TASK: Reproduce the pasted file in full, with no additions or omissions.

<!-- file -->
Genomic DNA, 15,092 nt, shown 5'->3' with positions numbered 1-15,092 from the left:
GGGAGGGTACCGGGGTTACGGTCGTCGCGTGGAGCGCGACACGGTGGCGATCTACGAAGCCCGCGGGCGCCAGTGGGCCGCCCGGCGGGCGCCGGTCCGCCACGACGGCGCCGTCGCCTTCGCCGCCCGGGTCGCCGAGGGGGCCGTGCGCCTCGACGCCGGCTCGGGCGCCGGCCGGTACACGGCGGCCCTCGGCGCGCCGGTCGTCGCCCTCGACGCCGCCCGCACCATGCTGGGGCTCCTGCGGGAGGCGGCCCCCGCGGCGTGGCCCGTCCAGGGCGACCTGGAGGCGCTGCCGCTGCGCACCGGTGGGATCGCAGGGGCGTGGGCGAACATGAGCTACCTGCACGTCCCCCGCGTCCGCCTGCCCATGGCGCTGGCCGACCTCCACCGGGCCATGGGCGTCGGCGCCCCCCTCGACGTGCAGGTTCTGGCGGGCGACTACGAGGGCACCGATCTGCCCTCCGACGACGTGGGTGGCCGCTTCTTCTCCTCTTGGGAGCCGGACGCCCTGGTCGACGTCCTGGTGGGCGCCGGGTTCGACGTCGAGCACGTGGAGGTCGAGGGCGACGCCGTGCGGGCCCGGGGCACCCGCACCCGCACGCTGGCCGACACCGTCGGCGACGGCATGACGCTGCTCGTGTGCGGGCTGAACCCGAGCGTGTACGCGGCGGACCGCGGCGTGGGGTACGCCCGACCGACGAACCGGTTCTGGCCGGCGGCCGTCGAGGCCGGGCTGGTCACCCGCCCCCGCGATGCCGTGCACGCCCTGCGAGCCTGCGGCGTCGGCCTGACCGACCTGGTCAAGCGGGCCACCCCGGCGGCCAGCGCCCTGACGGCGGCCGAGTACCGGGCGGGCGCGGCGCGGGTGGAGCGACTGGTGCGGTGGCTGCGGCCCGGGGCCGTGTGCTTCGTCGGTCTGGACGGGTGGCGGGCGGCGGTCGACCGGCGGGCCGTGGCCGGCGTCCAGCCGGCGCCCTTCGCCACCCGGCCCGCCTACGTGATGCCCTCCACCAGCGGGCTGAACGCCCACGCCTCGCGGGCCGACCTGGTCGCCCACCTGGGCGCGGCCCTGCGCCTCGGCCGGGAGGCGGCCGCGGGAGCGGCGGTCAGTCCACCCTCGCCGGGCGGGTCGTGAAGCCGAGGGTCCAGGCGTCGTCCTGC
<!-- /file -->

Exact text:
Genomic DNA, 15,092 nt, shown 5'->3' with positions numbered 1-15,092 from the left:
GGGAGGGTACCGGGGTTACGGTCGTCGCGTGGAGCGCGACACGGTGGCGATCTACGAAGCCCGCGGGCGCCAGTGGGCCGCCCGGCGGGCGCCGGTCCGCCACGACGGCGCCGTCGCCTTCGCCGCCCGGGTCGCCGAGGGGGCCGTGCGCCTCGACGCCGGCTCGGGCGCCGGCCGGTACACGGCGGCCCTCGGCGCGCCGGTCGTCGCCCTCGACGCCGCCCGCACCATGCTGGGGCTCCTGCGGGAGGCGGCCCCCGCGGCGTGGCCCGTCCAGGGCGACCTGGAGGCGCTGCCGCTGCGCACCGGTGGGATCGCAGGGGCGTGGGCGAACATGAGCTACCTGCACGTCCCCCGCGTCCGCCTGCCCATGGCGCTGGCCGACCTCCACCGGGCCATGGGCGTCGGCGCCCCCCTCGACGTGCAGGTTCTGGCGGGCGACTACGAGGGCACCGATCTGCCCTCCGACGACGTGGGTGGCCGCTTCTTCTCCTCTTGGGAGCCGGACGCCCTGGTCGACGTCCTGGTGGGCGCCGGGTTCGACGTCGAGCACGTGGAGGTCGAGGGCGACGCCGTGCGGGCCCGGGGCACCCGCACCCGCACGCTGGCCGACACCGTCGGCGACGGCATGACGCTGCTCGTGTGCGGGCTGAACCCGAGCGTGTACGCGGCGGACCGCGGCGTGGGGTACGCCCGACCGACGAACCGGTTCTGGCCGGCGGCCGTCGAGGCCGGGCTGGTCACCCGCCCCCGCGATGCCGTGCACGCCCTGCGAGCCTGCGGCGTCGGCCTGACCGACCTGGTCAAGCGGGCCACCCCGGCGGCCAGCGCCCTGACGGCGGCCGAGTACCGGGCGGGCGCGGCGCGGGTGGAGCGACTGGTGCGGTGGCTGCGGCCCGGGGCCGTGTGCTTCGTCGGTCTGGACGGGTGGCGGGCGGCGGTCGACCGGCGGGCCGTGGCCGGCGTCCAGCCGGCGCCCTTCGCCACCCGGCCCGCCTACGTGATGCCCTCCACCAGCGGGCTGAACGCCCACGCCTCGCGGGCCGACCTGGTCGCCCACCTGGGCGCGGCCCTGCGCCTCGGCCGGGAGGCGGCCGCGGGAGCGGCGGTCAGTCCACCCTCGCCGGGCGGGTCGTGAAGCCGAGGGTCCAGGCGTCGTCCTGC